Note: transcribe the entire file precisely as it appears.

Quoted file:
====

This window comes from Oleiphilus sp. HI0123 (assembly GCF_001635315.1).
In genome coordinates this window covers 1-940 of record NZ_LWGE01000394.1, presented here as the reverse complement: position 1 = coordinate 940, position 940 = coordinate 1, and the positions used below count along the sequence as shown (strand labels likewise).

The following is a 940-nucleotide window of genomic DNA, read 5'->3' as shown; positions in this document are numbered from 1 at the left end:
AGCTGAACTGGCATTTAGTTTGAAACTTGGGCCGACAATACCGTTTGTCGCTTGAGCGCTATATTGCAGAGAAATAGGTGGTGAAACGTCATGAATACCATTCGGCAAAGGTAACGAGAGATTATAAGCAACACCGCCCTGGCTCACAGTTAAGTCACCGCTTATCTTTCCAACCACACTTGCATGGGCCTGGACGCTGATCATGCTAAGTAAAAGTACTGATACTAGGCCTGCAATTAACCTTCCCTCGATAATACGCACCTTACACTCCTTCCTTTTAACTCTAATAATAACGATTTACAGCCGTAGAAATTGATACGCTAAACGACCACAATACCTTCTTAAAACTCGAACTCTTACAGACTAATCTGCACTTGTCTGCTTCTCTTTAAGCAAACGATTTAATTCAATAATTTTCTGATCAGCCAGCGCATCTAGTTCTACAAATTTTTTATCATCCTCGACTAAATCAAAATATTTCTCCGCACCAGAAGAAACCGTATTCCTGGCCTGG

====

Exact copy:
This window comes from Oleiphilus sp. HI0123 (assembly GCF_001635315.1).
In genome coordinates this window covers 1-940 of record NZ_LWGE01000394.1, presented here as the reverse complement: position 1 = coordinate 940, position 940 = coordinate 1, and the positions used below count along the sequence as shown (strand labels likewise).

The following is a 940-nucleotide window of genomic DNA, read 5'->3' as shown; positions in this document are numbered from 1 at the left end:
AGCTGAACTGGCATTTAGTTTGAAACTTGGGCCGACAATACCGTTTGTCGCTTGAGCGCTATATTGCAGAGAAATAGGTGGTGAAACGTCATGAATACCATTCGGCAAAGGTAACGAGAGATTATAAGCAACACCGCCCTGGCTCACAGTTAAGTCACCGCTTATCTTTCCAACCACACTTGCATGGGCCTGGACGCTGATCATGCTAAGTAAAAGTACTGATACTAGGCCTGCAATTAACCTTCCCTCGATAATACGCACCTTACACTCCTTCCTTTTAACTCTAATAATAACGATTTACAGCCGTAGAAATTGATACGCTAAACGACCACAATACCTTCTTAAAACTCGAACTCTTACAGACTAATCTGCACTTGTCTGCTTCTCTTTAAGCAAACGATTTAATTCAATAATTTTCTGATCAGCCAGCGCATCTAGTTCTACAAATTTTTTATCATCCTCGACTAAATCAAAATATTTCTCCGCACCAGAAGAAACCGTATTCCTGGCCTGG